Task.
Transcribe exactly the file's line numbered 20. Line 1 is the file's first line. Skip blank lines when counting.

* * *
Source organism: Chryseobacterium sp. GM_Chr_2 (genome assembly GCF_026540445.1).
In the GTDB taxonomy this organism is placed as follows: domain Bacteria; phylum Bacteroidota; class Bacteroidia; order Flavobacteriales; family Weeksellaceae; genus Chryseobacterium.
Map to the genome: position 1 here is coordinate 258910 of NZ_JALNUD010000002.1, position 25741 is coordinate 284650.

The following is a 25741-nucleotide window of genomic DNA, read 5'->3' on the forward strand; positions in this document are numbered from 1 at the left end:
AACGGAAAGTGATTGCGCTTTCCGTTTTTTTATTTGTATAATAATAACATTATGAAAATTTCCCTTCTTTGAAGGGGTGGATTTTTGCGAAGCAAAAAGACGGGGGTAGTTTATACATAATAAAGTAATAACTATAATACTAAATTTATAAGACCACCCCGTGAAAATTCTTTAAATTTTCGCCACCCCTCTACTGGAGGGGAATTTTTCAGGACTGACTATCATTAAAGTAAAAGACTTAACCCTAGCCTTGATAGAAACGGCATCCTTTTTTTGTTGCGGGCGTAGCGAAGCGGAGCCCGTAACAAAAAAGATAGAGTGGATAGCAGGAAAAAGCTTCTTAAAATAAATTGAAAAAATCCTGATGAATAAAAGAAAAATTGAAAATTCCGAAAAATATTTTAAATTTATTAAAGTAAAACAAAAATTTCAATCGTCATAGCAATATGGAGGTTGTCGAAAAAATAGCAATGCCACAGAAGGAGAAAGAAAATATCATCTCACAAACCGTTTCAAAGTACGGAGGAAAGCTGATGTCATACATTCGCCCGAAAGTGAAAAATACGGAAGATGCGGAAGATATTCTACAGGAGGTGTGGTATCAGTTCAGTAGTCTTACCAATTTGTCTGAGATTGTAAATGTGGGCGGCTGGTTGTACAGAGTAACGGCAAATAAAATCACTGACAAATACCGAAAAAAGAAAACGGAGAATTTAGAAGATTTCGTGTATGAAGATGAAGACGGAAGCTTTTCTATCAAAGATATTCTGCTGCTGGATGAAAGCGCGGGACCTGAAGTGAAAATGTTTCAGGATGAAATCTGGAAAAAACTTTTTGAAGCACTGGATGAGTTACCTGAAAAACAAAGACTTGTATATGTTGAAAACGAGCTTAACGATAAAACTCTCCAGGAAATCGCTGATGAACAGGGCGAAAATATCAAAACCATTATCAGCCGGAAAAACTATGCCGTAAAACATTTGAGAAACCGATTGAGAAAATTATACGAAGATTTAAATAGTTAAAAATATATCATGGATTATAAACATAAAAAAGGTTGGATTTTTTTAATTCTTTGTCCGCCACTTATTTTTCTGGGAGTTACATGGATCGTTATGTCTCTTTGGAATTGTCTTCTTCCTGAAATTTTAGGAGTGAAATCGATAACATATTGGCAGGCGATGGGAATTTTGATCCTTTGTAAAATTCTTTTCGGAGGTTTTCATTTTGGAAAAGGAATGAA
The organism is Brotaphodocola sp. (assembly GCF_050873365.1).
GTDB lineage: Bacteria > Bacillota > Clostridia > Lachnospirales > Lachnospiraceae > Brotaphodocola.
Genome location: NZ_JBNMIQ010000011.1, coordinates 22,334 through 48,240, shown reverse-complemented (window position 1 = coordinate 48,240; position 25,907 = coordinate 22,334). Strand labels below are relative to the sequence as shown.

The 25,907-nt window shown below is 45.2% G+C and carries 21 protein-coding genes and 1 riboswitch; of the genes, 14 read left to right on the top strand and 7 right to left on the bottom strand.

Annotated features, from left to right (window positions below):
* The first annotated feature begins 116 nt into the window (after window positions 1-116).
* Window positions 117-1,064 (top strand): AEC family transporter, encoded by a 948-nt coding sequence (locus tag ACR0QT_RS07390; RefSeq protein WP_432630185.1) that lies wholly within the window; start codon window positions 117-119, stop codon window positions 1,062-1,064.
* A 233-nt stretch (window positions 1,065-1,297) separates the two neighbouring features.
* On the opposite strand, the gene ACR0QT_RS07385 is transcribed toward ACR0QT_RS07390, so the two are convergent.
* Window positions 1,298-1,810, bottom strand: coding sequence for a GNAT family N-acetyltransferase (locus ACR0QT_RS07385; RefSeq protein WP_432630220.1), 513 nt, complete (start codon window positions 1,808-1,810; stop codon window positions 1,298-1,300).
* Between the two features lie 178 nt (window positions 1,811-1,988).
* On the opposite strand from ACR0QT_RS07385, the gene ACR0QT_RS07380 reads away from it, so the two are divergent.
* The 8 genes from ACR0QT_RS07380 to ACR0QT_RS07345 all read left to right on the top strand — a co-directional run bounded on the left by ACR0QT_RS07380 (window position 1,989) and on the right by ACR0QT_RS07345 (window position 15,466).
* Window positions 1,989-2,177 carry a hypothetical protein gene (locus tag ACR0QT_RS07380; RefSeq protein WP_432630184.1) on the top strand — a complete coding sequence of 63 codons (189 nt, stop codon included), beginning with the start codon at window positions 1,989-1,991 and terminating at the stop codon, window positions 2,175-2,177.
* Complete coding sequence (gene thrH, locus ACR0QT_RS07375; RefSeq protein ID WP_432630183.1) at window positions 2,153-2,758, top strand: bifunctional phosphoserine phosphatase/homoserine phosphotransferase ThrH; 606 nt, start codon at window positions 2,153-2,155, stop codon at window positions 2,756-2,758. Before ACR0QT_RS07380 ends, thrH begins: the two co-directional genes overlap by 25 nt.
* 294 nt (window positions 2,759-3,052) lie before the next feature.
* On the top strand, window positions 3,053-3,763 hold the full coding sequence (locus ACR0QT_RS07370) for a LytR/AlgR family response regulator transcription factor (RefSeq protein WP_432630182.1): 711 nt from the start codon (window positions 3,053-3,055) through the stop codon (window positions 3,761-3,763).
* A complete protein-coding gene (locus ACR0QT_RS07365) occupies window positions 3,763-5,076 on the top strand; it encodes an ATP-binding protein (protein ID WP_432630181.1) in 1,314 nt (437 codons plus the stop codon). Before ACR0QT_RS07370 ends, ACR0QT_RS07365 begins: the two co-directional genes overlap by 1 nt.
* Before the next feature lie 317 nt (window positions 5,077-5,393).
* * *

* Complete coding sequence (gene thrH, locus ACR0QT_RS07375; RefSeq protein ID WP_432630183.1) at window positions 2,153-2,758, top strand: bifunctional phosphoserine phosphatase/homoserine phosphotransferase ThrH; 606 nt, start codon at window positions 2,153-2,155, stop codon at window positions 2,756-2,758. Before ACR0QT_RS07380 ends, thrH begins: the two co-directional genes overlap by 25 nt.